Tag Archives: What are the treatment options for C. difficile?

American College of Gastroenterology Issued New Guidelines On Management Of Clostridioides difficile (C. diff., C. difficile, CDI)

The American College of Gastroenterology has issued new guidelines on the management of Clostridioides difficile infection (CDI), with recommendations reflecting developments from the availability of biologics to the growing use of fecal microbiota transplantation (FMT).

“These guidelines are a step forward in our understanding of C. difficile,” commented Sahil Khanna, MBBS, MS, a professor of medicine at Mayo Clinic in Rochester, Minn., who was not involved in the guideline development.

“For the practicing provider, there are some big changes in the treatment and testing of the disease,” Dr. Khanna said. For example, although the 2013 ACG guidelines on the topic recommended metronidazole or vancomycin for treatment of a first mild to moderate episode of CDI, he said, the new guidelines now suggest vancomycin or fidaxomicin (Dificid, Merck) for a first episode of non-fulminant CDI. Metronidazole now is suggested only as treatment for initial non-severe CDI in very low-risk patients.

“Metronidazole has already been on the decline in clinical use, and I think these guidelines will lead to further reduction of its use,” Dr. Khanna said.

A notable update in the new guidelines is a recommendation that bezlotoxumab (Zinplava, Merck) be considered for the prevention of CDI recurrence in patients at high risk for recurrence, he said. “This is the first time bezlotoxumab has made it into a major society guideline for the gastroenterology and infectious disease community, and I think it will help get the drug covered more often by payors and make it available more widely to the practicing clinician.”

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Another update that reflects the evolving body of evidence that has emerged over the past several years is a strong recommendation that FMT be considered for use after two CDI recurrences, or in patients with severe and fulminant CDI refractory to antibiotic therapy, particularly when they are poor surgical candidates, Dr. Khanna said. “The previous recommendation in 2013 was to consider FMT, but the body of research has grown to demonstrate its efficacy,” he said.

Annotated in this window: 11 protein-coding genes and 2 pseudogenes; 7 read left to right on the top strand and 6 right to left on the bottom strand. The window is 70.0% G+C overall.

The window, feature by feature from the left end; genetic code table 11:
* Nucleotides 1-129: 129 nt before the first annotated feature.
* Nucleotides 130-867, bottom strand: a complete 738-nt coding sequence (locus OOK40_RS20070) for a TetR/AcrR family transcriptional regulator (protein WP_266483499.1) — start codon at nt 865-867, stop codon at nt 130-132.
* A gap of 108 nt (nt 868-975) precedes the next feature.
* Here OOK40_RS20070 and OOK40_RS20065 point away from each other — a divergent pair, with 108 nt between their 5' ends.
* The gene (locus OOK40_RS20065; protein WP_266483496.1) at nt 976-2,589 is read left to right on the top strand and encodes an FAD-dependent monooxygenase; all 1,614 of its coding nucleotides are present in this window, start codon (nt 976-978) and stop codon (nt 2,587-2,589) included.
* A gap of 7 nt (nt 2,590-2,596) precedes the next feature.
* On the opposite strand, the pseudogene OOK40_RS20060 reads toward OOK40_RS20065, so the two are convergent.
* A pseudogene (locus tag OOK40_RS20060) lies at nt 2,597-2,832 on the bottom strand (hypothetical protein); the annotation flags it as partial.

The guideline authors recommend that FMT be repeated for patients experiencing a recurrence of CDI within eight weeks of an initial FMT. In addition, for patients with recurrent CDI who are not candidates for FMT, have relapsed after FMT, or require ongoing or frequent courses of antibiotics, the guidelines suggest using long-term suppressive oral vancomycin.

For patients with a first recurrence of CDI, the guidelines suggest use of tapering or pulsed-dose vancomycin or fidaxomicin if patients were previously administered vancomycin or metronidazole.

The guidelines recommend testing only of patients with symptoms suggestive of active CDI and use of a highly sensitive and specific CDI testing algorithm to help distinguish between colonization and active infection.

According to the guidelines, severe CDI is diagnosed if the white blood cell count is 15,000 cells/mm3 or higher or serum creatinine is greater than 1.5 mg/dL, and fulminant CDI should be diagnosed if the patient has hypotension, shock, ileus or megacolon in the presence of typical CDI symptoms.

For patients with fulminant CDI, the guideline authors urge adequate volume resuscitation and oral vancomycin for the first 48 to 72 hours, with the possible addition of parenteral metronidazole, and use of vancomycin enemas for patients with an ileus.

The panel also recommends against discontinuing antisecretory therapy when it is indicated in patients with CDI. They also include a recommendation against the use of probiotics to prevent CDI or recurrent CDI.

There are several recommendations specifically targeted to the inflammatory bowel disease population, including CDI testing of IBD patients presenting with an acute flare and diarrhea. Other population-specific recommendations target patients who are pregnant, lactating or immunocompromised.

 

ACG 2021
Annual Scientific Meeting & Postgraduate Course

The Premier GI Clinical Meeting
& Postgraduate Course

October 22-27, 2021 • Mandalay Bay